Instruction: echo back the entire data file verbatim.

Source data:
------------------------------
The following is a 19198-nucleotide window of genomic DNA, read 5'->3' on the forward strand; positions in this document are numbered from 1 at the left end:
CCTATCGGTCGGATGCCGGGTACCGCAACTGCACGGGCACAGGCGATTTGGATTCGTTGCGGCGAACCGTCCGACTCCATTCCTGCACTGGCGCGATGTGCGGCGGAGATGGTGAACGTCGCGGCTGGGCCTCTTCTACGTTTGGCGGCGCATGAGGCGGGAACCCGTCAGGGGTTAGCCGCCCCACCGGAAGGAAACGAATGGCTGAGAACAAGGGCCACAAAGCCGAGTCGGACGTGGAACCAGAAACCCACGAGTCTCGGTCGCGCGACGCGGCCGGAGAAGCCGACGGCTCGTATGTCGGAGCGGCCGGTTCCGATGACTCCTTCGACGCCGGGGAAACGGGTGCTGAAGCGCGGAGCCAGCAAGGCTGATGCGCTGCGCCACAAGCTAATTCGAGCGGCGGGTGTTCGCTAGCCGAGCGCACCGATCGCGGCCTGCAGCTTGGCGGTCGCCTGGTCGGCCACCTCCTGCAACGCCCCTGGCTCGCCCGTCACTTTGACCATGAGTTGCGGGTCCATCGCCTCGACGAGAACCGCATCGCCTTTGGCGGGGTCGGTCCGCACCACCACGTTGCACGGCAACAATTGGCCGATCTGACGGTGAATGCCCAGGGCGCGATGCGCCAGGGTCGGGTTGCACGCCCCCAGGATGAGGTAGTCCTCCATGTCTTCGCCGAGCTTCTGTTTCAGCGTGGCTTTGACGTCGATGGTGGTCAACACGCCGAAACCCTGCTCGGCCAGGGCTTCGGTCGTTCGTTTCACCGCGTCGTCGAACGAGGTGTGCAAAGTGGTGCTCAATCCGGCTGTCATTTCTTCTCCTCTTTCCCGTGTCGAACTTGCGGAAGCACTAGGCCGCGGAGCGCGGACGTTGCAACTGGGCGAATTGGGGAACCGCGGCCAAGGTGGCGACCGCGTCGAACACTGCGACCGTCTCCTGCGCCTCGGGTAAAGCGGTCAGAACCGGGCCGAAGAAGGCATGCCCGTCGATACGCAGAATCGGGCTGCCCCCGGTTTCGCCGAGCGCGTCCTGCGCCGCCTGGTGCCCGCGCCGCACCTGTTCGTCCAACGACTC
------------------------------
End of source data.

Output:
The following is a 19198-nucleotide window of genomic DNA, read 5'->3' on the forward strand; positions in this document are numbered from 1 at the left end:
CCTATCGGTCGGATGCCGGGTACCGCAACTGCACGGGCACAGGCGATTTGGATTCGTTGCGGCGAACCGTCCGACTCCATTCCTGCACTGGCGCGATGTGCGGCGGAGATGGTGAACGTCGCGGCTGGGCCTCTTCTACGTTTGGCGGCGCATGAGGCGGGAACCCGTCAGGGGTTAGCCGCCCCACCGGAAGGAAACGAATGGCTGAGAACAAGGGCCACAAAGCCGAGTCGGACGTGGAACCAGAAACCCACGAGTCTCGGTCGCGCGACGCGGCCGGAGAAGCCGACGGCTCGTATGTCGGAGCGGCCGGTTCCGATGACTCCTTCGACGCCGGGGAAACGGGTGCTGAAGCGCGGAGCCAGCAAGGCTGATGCGCTGCGCCACAAGCTAATTCGAGCGGCGGGTGTTCGCTAGCCGAGCGCACCGATCGCGGCCTGCAGCTTGGCGGTCGCCTGGTCGGCCACCTCCTGCAACGCCCCTGGCTCGCCCGTCACTTTGACCATGAGTTGCGGGTCCATCGCCTCGACGAGAACCGCATCGCCTTTGGCGGGGTCGGTCCGCACCACCACGTTGCACGGCAACAATTGGCCGATCTGACGGTGAATGCCCAGGGCGCGATGCGCCAGGGTCGGGTTGCACGCCCCCAGGATGAGGTAGTCCTCCATGTCTTCGCCGAGCTTCTGTTTCAGCGTGGCTTTGACGTCGATGGTGGTCAACACGCCGAAACCCTGCTCGGCCAGGGCTTCGGTCGTTCGTTTCACCGCGTCGTCGAACGAGGTGTGCAAAGTGGTGCTCAATCCGGCTGTCATTTCTTCTCCTCTTTCCCGTGTCGAACTTGCGGAAGCACTAGGCCGCGGAGCGCGGACGTTGCAACTGGGCGAATTGGGGAACCGCGGCCAAGGTGGCGACCGCGTCGAACACTGCGACCGTCTCCTGCGCCTCGGGTAAAGCGGTCAGAACCGGGCCGAAGAAGGCATGCCCGTCGATACGCAGAATCGGGCTGCCCCCGGTTTCGCCGAGCGCGTCCTGCGCCGCCTGGTGCCCGCGCCGCACCTGTTCGTCCAACGACTC